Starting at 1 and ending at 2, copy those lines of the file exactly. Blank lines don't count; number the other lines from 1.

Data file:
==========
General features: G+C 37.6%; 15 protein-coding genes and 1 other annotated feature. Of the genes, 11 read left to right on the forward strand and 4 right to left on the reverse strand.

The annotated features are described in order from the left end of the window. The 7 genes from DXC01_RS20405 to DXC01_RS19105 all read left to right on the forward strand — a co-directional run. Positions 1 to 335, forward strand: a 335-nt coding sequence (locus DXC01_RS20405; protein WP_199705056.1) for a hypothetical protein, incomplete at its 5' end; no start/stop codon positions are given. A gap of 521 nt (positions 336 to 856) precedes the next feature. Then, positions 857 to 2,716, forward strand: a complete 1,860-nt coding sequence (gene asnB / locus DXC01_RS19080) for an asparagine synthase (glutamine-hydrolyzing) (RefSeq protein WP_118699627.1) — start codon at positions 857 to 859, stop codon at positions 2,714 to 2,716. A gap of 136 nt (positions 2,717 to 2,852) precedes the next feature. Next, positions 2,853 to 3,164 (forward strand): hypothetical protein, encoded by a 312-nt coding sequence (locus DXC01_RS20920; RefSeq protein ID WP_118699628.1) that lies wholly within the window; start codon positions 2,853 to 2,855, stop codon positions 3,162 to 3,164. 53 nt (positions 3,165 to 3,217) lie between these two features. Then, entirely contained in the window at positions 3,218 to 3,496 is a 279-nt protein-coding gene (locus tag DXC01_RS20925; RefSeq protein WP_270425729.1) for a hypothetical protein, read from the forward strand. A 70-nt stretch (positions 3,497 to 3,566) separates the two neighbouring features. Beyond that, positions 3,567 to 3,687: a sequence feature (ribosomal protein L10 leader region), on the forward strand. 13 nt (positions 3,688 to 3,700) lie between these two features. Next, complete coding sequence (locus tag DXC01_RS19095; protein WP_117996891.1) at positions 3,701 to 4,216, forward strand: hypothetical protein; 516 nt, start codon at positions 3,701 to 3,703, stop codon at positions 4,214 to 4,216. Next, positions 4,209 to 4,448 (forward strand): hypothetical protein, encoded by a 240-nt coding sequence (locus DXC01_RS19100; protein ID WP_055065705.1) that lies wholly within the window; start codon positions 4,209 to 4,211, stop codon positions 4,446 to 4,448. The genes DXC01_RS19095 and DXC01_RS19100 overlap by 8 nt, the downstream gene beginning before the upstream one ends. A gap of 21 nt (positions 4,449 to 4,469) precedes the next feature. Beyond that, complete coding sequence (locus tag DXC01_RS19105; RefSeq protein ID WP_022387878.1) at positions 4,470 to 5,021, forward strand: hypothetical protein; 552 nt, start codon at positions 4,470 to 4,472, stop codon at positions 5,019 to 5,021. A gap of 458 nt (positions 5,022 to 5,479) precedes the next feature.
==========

General features: G+C 37.6%; 15 protein-coding genes and 1 other annotated feature. Of the genes, 11 read left to right on the forward strand and 4 right to left on the reverse strand.

The annotated features are described in order from the left end of the window. The 7 genes from DXC01_RS20405 to DXC01_RS19105 all read left to right on the forward strand — a co-directional run. Positions 1 to 335, forward strand: a 335-nt coding sequence (locus DXC01_RS20405; protein WP_199705056.1) for a hypothetical protein, incomplete at its 5' end; no start/stop codon positions are given. A gap of 521 nt (positions 336 to 856) precedes the next feature. Then, positions 857 to 2,716, forward strand: a complete 1,860-nt coding sequence (gene asnB / locus DXC01_RS19080) for an asparagine synthase (glutamine-hydrolyzing) (RefSeq protein WP_118699627.1) — start codon at positions 857 to 859, stop codon at positions 2,714 to 2,716. A gap of 136 nt (positions 2,717 to 2,852) precedes the next feature. Next, positions 2,853 to 3,164 (forward strand): hypothetical protein, encoded by a 312-nt coding sequence (locus DXC01_RS20920; RefSeq protein ID WP_118699628.1) that lies wholly within the window; start codon positions 2,853 to 2,855, stop codon positions 3,162 to 3,164. 53 nt (positions 3,165 to 3,217) lie between these two features. Then, entirely contained in the window at positions 3,218 to 3,496 is a 279-nt protein-coding gene (locus tag DXC01_RS20925; RefSeq protein WP_270425729.1) for a hypothetical protein, read from the forward strand. A 70-nt stretch (positions 3,497 to 3,566) separates the two neighbouring features. Beyond that, positions 3,567 to 3,687: a sequence feature (ribosomal protein L10 leader region), on the forward strand. 13 nt (positions 3,688 to 3,700) lie between these two features. Next, complete coding sequence (locus tag DXC01_RS19095; protein WP_117996891.1) at positions 3,701 to 4,216, forward strand: hypothetical protein; 516 nt, start codon at positions 3,701 to 3,703, stop codon at positions 4,214 to 4,216. Next, positions 4,209 to 4,448 (forward strand): hypothetical protein, encoded by a 240-nt coding sequence (locus DXC01_RS19100; protein ID WP_055065705.1) that lies wholly within the window; start codon positions 4,209 to 4,211, stop codon positions 4,446 to 4,448. The genes DXC01_RS19095 and DXC01_RS19100 overlap by 8 nt, the downstream gene beginning before the upstream one ends. A gap of 21 nt (positions 4,449 to 4,469) precedes the next feature. Beyond that, complete coding sequence (locus tag DXC01_RS19105; RefSeq protein ID WP_022387878.1) at positions 4,470 to 5,021, forward strand: hypothetical protein; 552 nt, start codon at positions 4,470 to 4,472, stop codon at positions 5,019 to 5,021. A gap of 458 nt (positions 5,022 to 5,479) precedes the next feature.